A Pet Carer Shares...
The Thomas Family lost their beloved Rush in February 2015 and Hannah (Thomas) shared these words of advice with The Ralph Site for those helping others cope with pet loss and for those coping with pet loss themselves.
Tips for how to help your friends through the loss of a pet:
- Say "I know how much he/she meant to you".
- Never suggest that the loss of a beloved animal hurts less than losing a person.
- Never, under any circumstances say "It's only a dog/cat/hamster, etc."
- Share memories you have of their pet, especially of good times. Invite them to talk about him/her.
- Be wary of any suggestion that getting another pet could be a replacement. If a parent lost a child we would never dream of suggesting they have another to ease the pain. While it's perfectly true that a pet is not a child, it is still a loss and the process of grieving for a lost loved one follows the same rules.
- Spend time with your friend. When an animal dies, especially if they are the only pet, the routine that vanishes with them leaves a hole in the day that is a constant reminder of their absence. When I lost my beloved dog, one of the things that helped me the most was when my neighbour would ring me at just about the time I'd normally be getting ready to take the dog out for our morning walk. She'd invite me to walk along with her and her dog and while it may seem odd, it did help more than I could have thought possible. It doesn't have to be a pet-centered activity to be meaningful. Spending time with your friend, whether it's walking or shopping or eating a meal, breaks up their day and the distraction from the missing routine can be very helpful.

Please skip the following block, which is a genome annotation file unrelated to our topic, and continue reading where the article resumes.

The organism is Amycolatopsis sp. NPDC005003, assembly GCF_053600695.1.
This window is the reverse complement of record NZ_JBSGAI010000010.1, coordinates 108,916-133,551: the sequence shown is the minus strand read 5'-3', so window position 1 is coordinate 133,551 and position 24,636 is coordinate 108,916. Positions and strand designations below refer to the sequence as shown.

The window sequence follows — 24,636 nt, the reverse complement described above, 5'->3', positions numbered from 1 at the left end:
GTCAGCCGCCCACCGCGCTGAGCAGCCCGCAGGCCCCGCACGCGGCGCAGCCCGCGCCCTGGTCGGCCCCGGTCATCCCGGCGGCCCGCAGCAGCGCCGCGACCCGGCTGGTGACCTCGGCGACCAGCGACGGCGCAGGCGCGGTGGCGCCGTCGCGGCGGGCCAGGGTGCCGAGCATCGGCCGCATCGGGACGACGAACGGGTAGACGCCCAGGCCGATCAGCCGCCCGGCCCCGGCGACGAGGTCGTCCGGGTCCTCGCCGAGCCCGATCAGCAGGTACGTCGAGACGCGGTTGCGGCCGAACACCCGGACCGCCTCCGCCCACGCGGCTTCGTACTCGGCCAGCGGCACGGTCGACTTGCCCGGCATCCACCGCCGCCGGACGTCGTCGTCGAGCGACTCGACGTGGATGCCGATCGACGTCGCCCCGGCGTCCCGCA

- Be patient. Grief has it's own agenda and the process can take months, even years. Make a space for their grief so they know it's ok to express it with you no matter how much time may have passed. Your understanding can make all the difference in the world. There comes a point with any grief when others think the mourning period should somehow magically end. If only grief were that simple. Understand that there is no such mark. Sometimes with loss it is not a matter of healing, but rather a matter of becoming used to functioning without a part of your self that was once there.
- The grief process is individual for every one. No two people experience it in exactly the same way. Let go of any expectations you may have for your friend's grief and just focus on being a friend. Remind them that their pets love for them is such that they would not want them to despair, and we can honour those we have lost best by living well.
- And if you are the one doing the grieving, forgive those who carelessly tread on your grief- not because they deserve it, but as a gift to yourself to not be weighted by their ignorance. Try as much as possible to allow yourself to enjoy the sunshine, the smell of grass, the freshness of a rainsoaked earth- all the things you may have enjoyed with your pet when they were alive. Do this in honour of them. It is not a betrayal of them to continue living, it is what their love for you demands, and that love is a connection that even death cannot destroy.